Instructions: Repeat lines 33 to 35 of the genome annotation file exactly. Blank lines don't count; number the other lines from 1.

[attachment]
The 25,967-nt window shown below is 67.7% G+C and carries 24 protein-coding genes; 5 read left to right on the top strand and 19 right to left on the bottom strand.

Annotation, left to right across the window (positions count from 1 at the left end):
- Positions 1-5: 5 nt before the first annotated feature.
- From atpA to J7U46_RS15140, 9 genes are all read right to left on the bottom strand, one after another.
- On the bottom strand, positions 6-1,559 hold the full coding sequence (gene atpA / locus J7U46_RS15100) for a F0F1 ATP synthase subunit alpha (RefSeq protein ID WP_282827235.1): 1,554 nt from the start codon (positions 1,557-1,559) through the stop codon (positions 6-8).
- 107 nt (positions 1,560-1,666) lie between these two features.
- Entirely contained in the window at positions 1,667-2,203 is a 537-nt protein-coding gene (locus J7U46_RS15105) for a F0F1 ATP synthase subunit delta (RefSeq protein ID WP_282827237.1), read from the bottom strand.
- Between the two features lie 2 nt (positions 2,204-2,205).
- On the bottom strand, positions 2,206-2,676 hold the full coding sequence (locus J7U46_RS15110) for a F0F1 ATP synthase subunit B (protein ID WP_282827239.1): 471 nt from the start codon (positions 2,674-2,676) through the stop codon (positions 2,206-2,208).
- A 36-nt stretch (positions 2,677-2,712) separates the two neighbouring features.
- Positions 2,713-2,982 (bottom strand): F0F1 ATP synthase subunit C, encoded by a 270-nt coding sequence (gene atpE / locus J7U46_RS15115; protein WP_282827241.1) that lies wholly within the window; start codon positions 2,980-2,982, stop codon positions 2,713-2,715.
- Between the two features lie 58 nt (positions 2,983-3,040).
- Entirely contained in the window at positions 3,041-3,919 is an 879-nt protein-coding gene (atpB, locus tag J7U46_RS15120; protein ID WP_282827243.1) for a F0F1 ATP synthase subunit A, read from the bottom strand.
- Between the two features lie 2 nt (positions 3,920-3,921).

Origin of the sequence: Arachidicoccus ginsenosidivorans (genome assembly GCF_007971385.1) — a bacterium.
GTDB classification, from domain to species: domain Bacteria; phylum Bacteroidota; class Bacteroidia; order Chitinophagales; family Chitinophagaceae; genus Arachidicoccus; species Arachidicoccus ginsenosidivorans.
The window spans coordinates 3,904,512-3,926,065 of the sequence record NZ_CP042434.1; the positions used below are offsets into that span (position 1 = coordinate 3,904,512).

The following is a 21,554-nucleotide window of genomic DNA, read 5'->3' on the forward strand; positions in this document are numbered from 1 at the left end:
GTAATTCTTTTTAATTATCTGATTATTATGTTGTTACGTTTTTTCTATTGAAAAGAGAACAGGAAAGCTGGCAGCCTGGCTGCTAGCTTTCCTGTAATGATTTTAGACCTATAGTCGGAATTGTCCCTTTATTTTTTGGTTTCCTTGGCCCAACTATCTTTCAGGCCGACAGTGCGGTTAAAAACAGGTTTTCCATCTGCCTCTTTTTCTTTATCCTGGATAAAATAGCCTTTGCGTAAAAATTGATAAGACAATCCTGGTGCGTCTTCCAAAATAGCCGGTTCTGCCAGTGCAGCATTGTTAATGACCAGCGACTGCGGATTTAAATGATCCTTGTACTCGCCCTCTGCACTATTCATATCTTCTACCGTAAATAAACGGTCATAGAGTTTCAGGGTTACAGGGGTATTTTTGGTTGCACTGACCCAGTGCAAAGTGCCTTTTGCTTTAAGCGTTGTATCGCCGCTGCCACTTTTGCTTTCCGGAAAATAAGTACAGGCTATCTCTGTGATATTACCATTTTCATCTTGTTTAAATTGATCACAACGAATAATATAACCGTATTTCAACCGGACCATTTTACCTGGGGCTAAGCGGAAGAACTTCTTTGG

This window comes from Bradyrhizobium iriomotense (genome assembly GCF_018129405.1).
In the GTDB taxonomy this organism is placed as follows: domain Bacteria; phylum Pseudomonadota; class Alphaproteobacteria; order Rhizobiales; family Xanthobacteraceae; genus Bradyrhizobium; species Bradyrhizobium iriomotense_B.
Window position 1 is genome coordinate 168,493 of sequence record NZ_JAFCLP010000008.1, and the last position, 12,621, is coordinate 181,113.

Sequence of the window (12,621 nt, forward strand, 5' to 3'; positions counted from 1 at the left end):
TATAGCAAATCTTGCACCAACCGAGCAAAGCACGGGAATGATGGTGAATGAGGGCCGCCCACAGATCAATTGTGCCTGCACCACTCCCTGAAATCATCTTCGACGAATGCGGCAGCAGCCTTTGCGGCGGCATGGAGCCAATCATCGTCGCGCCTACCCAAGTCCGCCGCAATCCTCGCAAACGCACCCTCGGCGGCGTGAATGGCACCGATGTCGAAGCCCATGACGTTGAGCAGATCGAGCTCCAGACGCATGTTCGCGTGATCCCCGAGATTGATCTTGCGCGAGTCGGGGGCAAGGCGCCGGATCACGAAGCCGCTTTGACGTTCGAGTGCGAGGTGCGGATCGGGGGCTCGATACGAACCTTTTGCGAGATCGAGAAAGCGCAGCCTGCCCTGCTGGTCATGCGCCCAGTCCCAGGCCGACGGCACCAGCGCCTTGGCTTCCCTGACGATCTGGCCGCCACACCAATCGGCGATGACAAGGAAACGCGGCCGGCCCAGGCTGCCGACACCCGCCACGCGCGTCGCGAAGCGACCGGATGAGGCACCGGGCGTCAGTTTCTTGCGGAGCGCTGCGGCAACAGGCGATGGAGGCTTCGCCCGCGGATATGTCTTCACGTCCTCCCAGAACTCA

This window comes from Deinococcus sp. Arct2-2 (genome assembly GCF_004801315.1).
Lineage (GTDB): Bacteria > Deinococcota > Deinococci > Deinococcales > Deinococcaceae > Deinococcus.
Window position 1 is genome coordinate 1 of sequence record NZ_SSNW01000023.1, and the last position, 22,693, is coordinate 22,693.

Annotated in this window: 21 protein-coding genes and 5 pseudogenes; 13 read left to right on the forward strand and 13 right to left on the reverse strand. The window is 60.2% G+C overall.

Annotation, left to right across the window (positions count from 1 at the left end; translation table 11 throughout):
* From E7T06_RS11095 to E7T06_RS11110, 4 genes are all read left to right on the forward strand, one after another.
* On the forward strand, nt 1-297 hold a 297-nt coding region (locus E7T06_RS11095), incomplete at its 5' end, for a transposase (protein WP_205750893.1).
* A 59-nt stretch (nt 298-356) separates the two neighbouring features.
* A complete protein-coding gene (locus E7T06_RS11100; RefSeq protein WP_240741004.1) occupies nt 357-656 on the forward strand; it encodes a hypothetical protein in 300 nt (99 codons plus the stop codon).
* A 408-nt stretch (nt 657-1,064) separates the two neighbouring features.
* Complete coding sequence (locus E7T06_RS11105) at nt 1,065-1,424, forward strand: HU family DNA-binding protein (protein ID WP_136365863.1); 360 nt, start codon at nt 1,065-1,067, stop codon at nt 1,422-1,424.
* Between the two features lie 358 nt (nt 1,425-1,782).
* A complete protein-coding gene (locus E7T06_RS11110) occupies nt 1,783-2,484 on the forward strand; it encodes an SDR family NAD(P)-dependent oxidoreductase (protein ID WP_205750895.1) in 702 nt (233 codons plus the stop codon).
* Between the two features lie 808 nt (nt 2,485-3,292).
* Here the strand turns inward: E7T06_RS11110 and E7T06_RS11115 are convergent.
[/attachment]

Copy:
* A complete protein-coding gene (locus E7T06_RS11100; RefSeq protein WP_240741004.1) occupies nt 357-656 on the forward strand; it encodes a hypothetical protein in 300 nt (99 codons plus the stop codon).
* A 408-nt stretch (nt 657-1,064) separates the two neighbouring features.
* Complete coding sequence (locus E7T06_RS11105) at nt 1,065-1,424, forward strand: HU family DNA-binding protein (protein ID WP_136365863.1); 360 nt, start codon at nt 1,065-1,067, stop codon at nt 1,422-1,424.